Early Voting Long Lines?

One thing that has puzzled me is exactly why there were long lines for early voting two weeks before the election. If you didn’t have early voting, everyone would be voting on a single day. With early voting, you’ve got 10-12 days where the polls are open, so, theoretically, you’d be dividing up the voters into groups 10-12 times smaller than you’d have on election day.

So, why the long lines?

Say, for instance, you assume that 50% of voters will vote early. You’d need 50% as many polling place hours as you’d have on Election Day (assuming the same number of voting booths and poll workers). If, for instance, your county has 100 polling places, you’d need 50 of them, assuming you had one day of early voting. If you had 10 days of early voting, theoretically, you could get by with 5 early-voting polling places.

Obviously, that’s not going to work, because you’d still have places where more people showed up than expected. So, you might distribute your voting booths more thinly. If, for instance, at your 100 polling places on Election Day you would have 1000 voting booths, you might want to provide, say, 250 voting booths on each of the early voting days. You could do this by spreading them 10 each at 25 polling places, for instance.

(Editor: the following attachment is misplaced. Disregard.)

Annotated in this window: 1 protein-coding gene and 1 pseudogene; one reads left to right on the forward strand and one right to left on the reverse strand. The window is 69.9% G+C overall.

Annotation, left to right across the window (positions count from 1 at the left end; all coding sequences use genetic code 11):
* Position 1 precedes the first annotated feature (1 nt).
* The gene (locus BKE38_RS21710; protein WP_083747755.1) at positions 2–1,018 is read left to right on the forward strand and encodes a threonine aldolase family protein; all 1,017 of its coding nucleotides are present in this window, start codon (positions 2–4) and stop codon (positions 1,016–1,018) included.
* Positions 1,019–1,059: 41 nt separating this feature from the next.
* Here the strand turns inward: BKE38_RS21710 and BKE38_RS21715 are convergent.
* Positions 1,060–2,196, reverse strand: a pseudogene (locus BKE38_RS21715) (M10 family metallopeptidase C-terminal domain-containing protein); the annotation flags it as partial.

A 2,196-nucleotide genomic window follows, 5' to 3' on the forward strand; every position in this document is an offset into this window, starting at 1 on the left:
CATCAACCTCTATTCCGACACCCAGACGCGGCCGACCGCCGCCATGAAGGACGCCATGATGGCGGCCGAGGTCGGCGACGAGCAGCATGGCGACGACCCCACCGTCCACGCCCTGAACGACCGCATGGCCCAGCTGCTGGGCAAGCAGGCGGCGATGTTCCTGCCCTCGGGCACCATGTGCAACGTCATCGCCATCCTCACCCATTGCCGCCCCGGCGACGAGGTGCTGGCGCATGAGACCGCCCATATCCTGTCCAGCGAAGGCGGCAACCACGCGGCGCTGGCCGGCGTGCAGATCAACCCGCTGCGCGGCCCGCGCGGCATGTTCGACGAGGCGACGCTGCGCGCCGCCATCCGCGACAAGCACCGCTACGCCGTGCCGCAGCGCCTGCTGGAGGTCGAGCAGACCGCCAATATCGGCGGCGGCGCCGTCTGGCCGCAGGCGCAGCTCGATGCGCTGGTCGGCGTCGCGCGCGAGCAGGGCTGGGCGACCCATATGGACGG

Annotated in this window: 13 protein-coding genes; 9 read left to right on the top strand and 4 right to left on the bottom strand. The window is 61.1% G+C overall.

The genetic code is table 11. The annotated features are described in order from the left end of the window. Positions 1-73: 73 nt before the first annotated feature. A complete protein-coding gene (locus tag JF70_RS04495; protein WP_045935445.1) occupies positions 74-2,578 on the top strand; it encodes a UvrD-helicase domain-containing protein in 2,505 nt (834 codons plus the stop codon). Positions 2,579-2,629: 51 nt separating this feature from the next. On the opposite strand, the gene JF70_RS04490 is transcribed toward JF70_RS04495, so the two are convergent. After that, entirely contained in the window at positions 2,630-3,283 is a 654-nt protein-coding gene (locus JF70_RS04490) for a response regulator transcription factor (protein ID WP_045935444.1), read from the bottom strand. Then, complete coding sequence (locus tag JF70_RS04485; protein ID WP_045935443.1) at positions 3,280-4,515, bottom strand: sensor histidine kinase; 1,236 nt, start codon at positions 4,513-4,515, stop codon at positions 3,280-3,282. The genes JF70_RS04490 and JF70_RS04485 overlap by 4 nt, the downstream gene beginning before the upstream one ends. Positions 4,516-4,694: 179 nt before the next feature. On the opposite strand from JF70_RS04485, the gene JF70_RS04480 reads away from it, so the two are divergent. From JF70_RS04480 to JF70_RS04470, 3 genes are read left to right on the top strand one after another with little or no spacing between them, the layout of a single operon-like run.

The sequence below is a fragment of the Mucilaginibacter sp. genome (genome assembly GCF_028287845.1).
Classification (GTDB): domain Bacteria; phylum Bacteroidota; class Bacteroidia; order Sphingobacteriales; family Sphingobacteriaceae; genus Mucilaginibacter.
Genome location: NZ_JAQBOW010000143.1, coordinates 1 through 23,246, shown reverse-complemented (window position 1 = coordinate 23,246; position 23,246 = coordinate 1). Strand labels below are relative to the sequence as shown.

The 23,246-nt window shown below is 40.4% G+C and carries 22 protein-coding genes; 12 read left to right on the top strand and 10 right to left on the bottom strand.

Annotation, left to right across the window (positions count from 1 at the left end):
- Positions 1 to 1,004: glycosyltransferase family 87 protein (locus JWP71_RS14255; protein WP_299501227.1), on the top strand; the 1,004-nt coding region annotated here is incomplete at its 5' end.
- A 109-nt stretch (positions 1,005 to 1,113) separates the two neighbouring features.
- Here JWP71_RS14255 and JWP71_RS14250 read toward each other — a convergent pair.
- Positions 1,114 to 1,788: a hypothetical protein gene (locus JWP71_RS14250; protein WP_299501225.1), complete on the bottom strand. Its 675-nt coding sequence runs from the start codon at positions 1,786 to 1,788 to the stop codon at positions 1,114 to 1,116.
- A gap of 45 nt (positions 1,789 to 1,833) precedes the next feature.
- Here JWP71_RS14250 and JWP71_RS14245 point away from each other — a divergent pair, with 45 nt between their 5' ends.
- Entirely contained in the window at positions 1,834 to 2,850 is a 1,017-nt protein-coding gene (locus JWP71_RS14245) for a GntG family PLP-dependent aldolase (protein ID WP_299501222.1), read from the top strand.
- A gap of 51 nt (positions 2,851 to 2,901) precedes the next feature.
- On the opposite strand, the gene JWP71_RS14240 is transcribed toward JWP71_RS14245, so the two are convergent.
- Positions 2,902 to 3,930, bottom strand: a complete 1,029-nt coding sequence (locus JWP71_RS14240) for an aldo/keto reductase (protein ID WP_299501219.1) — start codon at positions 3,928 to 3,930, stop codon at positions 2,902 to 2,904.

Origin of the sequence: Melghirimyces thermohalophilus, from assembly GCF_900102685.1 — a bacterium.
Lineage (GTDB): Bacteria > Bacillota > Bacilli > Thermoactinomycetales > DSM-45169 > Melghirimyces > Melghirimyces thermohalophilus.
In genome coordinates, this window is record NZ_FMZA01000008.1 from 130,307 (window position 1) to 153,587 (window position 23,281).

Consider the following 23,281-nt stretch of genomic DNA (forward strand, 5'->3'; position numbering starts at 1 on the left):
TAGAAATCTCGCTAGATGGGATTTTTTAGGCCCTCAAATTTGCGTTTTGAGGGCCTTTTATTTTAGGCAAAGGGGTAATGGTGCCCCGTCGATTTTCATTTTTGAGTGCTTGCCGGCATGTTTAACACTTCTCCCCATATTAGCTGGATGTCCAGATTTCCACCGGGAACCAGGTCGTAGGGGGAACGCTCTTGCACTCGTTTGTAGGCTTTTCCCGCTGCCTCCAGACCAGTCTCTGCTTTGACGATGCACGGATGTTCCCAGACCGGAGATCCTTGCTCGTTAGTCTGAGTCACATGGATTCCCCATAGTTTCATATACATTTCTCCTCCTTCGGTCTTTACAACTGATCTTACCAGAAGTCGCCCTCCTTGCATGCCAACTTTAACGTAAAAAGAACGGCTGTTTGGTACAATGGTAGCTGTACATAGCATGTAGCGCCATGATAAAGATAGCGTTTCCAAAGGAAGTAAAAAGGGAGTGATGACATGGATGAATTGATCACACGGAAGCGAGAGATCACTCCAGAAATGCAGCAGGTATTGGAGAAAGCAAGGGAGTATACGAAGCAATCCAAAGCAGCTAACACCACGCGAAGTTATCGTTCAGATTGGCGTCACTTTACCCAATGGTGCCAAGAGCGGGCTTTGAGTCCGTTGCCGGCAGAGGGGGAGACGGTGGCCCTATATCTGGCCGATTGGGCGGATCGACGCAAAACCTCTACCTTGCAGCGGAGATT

If you did that, one expect that, given the law of averages, you might have a few polling places where on some days too many people showed up at once to prevent lines, but surely you oughtn’t have dozens of polling places with long lines on multiple days, as seemed to be the case from the news reports.

So, what’s up? Did the news media pick a few early voting sites with long lines and keep running the same video over and over again? Or did boards of election simply massively underprovision their early voting sites?

If it’s the latter, then why was that? It’s not like early voting was brand new — there was a lot of it in previous election cycles. Maybe the people running our local elections are just stupid. Or maybe they just aren’t trained adequately.

So far, I’ve seen no one try to explain it, except by saying “higher turnout than expected.” How could turnout be so high that it causes long lines at may early voting sites day after day? And then that there’d still be long lines on Election Day?

Something doesn’t add up.